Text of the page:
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On Rejecting Best Practices

rejecting best practices of marketing

This stock photo man in a business suit has something to say to YOU!

Have I told you? I’m in marketing.

As part of my day job,  I write. I write  a lot.  I write more articles in one month than the number of posts that exist on this entire blog,  because it keeps the company website’s content fresh, and it’s a major part of proving to Google that a site is still relevant. That’s an excellent strategy for a business, and I’m not saying those articles aren’t useful for people. They are. But a side effect of doing this is that through the research process, you start to spot when people are churning out content on the pretext of giving advice.  Think about how many times you’ve clicked on a blog post called “The Ten Secrets to XYZ,” only to realize that the ten “secrets” are the same rehashed platitudes you’ve already heard. That “secret” part? It’s kind of a dead giveaway that someone is baiting you into reading their blog.

Here are some other ways people may trick you into reading writing-that’s-not-writing:

  • A controversial headline followed by an article that proves not to be all that controversial
  • Anything that compares a business-related topic (sales/marketing/managing a team/etc) to a completely unrelated popular television show,  event, movie, or public figure
  • Lists, sometimes accompanied by bullet points (ha!)
  • Infographics. Some blogs do them beautifully; everything else is pretty much useless.
  •  Any “new trick” related to Facebook or Twitter. I promise you, you’ve already heard it.
  • And I really, really hate to say this, but be more wary of blogs that aren’t a “leader” in the industry. Sorry. I’m not trying to pick on the little guys, because I’m one too. It’s just that NPR is usually a more credible resource than Joe Schmoe’s politics blog, and SEOMoz is a better resource than some random marketing guy who’s trying to get his content noticed. We all start somewhere, but you don’t have to start there with us. That said, if you do notice a little guy who has something particularly interesting to say, it can be really fun to follow them and see where they end up.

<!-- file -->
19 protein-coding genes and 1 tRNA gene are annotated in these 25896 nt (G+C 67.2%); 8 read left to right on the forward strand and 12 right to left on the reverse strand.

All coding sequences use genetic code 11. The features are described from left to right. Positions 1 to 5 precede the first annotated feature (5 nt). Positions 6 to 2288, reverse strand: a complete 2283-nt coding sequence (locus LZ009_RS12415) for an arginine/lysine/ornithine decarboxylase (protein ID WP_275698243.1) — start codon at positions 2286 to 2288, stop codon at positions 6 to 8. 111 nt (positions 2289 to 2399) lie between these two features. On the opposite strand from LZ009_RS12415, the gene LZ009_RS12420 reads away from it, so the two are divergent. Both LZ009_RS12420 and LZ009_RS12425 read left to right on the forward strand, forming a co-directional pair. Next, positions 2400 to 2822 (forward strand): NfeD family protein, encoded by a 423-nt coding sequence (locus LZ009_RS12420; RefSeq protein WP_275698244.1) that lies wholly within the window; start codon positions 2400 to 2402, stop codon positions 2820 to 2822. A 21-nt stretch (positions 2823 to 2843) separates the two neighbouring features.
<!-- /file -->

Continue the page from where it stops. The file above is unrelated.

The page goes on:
So now that I’ve told you why not to read my blog, here’s why I think you should:

Because I don’t update very often, at least not these days.You’ll never see a “filler” post on here, and if you do, call me out on it. What this means from a marketing standpoint is that my blog is a little more likely to go unnoticed by the search engines*, but what it means from a “me” standpoint is that I can focus my time on my nonprofit, and also on making sure the words that flow from my brain to my fingers are the ones I’ve been meditating on. And in the midst of noise and ceaseless streams of content, I do have faith that quiet writing still has a place. Plus, I think this journey is fun, and maybe you will too.

A common writing exercise back at Smith was to go through old papers and omit every needless word, and sometimes I wish I could do that to the entire internet. But in the meantime, I can take comfort in knowing that when I write here, even though it rejects best practices, it means I actually have something to say. And I really do think people can still get by on intuition and heart, rather than on rehashing and repacking somebody else’s advice.

That said, you can expect more hilarious hijinks here soon, as The Great Exchange begins to hold its first meetings and I attempt to fold various elements of mindfulness practices into the program. So check back!

*Caveat: that viral little Kony2012 post still pulls in a lot of people, which I think is another testament to quiet, thoughtful writing.


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